China’s capital, Beijing, reported a further drop in locally transmitted cases but Pakistan registered a new daily record for deaths.
04:58 GMT – Pakistan reports highest daily death toll
Pakistan has reported 153 fatalities in a new daily record for COVID-19 deaths as infections across the country continued to spiral.
The total death toll now stands at 3,382. Hospitals are filling up and in many cities across the country and COVID-19 patients are being turned away as new infections pushed the overall number of confirmed cases to 171,665.
In a country of 220 million people, Pakistan has fewer than 3,000 ICU beds – among the world’s lowest number. Ventilators are being distributed to some of the worst-hit areas and the government has sealed more than 800 residential and business areas where clusters of infections have surfaced.
Yet despite urging from medical professionals and the WHO, Pakistan has refused to impose strict lockdowns.
04:31 GMT – US rejects Chinese airlines’ request for additional flights
Washington rejected a request by four Chinese airlines for additional weekly flights between the two countries, but said the decision was not meant to escalate tensions over travel restrictions in the midst of the new coronavirus pandemic.
In a statement, the US Department of Transportation said the decision was made to “maintain the parity” in scheduled passenger services between the two countries, adding it was willing to review the decision if Chinese aviation authorities adjusted their policies affecting US carriers.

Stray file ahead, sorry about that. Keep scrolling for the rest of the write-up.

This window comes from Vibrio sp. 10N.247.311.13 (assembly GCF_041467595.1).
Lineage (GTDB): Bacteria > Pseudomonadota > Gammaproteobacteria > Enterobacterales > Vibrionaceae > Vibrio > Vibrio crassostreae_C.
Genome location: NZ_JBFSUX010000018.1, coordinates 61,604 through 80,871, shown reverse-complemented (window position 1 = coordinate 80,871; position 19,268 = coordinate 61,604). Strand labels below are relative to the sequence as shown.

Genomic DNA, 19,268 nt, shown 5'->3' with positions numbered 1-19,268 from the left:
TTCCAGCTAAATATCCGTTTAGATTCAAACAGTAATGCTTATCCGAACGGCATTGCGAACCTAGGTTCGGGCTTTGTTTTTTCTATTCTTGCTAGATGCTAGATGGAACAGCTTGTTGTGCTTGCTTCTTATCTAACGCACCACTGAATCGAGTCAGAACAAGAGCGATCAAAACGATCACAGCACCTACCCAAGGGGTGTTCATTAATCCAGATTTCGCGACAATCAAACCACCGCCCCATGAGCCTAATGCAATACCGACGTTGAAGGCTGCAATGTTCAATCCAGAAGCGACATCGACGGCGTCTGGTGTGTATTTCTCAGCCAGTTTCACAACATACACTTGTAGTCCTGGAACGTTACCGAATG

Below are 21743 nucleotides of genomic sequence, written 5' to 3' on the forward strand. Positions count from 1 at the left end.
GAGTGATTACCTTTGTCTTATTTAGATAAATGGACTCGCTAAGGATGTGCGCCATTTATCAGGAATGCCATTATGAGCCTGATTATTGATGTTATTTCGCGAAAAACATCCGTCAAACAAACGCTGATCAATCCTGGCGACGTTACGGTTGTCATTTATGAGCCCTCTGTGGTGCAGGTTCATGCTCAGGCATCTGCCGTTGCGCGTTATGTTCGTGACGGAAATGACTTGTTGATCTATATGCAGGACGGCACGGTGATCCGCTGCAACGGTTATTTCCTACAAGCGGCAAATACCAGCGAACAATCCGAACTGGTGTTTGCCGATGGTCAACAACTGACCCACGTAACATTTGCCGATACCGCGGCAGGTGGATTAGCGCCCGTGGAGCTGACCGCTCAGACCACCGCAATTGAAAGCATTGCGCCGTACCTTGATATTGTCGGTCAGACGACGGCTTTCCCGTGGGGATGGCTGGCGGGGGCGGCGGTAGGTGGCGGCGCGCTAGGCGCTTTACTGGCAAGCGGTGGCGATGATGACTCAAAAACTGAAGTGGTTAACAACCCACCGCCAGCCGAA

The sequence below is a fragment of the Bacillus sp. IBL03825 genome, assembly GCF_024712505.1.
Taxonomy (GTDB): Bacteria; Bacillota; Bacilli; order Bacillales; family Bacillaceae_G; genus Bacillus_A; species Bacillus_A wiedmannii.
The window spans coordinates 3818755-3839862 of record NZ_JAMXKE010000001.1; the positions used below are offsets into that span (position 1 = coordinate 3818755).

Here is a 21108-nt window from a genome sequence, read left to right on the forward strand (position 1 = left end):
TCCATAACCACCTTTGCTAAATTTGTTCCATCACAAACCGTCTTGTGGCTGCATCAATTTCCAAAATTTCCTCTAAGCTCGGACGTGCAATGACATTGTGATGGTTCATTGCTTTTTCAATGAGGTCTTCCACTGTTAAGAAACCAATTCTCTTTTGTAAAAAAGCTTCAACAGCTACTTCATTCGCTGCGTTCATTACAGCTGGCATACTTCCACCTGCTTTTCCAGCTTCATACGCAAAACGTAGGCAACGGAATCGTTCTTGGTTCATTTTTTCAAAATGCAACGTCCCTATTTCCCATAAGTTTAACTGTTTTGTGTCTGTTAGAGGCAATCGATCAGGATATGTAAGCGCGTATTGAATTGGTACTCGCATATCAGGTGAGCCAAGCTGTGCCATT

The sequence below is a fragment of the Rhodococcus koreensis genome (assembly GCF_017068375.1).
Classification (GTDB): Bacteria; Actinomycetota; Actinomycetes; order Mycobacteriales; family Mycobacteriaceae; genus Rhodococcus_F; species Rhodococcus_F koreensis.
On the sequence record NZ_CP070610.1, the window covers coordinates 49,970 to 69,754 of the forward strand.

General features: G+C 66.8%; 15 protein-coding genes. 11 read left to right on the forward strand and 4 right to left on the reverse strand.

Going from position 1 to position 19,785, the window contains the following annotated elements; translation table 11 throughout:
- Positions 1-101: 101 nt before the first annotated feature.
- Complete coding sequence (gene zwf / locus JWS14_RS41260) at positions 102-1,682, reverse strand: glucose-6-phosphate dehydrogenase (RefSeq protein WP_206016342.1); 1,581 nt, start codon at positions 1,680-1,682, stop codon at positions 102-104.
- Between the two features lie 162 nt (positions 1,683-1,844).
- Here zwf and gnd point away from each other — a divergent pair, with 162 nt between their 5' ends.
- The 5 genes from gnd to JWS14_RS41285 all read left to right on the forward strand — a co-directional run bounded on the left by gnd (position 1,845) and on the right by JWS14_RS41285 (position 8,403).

Earlier this week, the US and China said they would each allow four weekly flights between the two countries.
How can the aviation industry weather the coronavirus storm? (24:22)
04:21 GMT – US to release Hezbollah financier
The US will release convicted Hezbollah financier Kassim Tajideen three years into his five-year sentence due to his poor health and risks of COVID-19 infection from prison, according to court documents.
On May 28 Washington Federal District Court Judge Reggie Walton granted Tajideen’s emergency request for compassionate release, which said his age and “serious health conditions” leave him particularly vulnerable as the coronavirus spread through the US prison system.
Tajideen, 64, could be back in Lebanon within weeks.
According to a June 11 court filing by US Immigration and Customs Enforcement, he was released from the federal prison in Cumberland, Maryland after a two-week coronavirus quarantine and moved to a county detention centre while awaiting departure.
“At this time, a charter flight to Lebanon has been scheduled for July 2020 and Mr Tajideen is on the manifest,” ICE said in a court filing.
04:11 GMT – South Korea logs biggest daily rise in three weeks
South Korea reported its largest 24-hour increase in confirmed coronavirus cases in about three weeks amid an uptick in imported cases.
Officials said the 67 additional cases raise the country’s total to 12,373, with 280 deaths.The new figure is the largest daily increase since South Korea reported 79 cases on May 28.
Officials say 31 of the new cases came from outside the country and the other 36 were locally transmitted.
South Korea is seeking to contain a spike in fresh virus transmissions since early May when it eased social distancing rules. The new cases have been linked to nightlife establishments, church services, a big e-commerce warehouse and door-to-door sellers.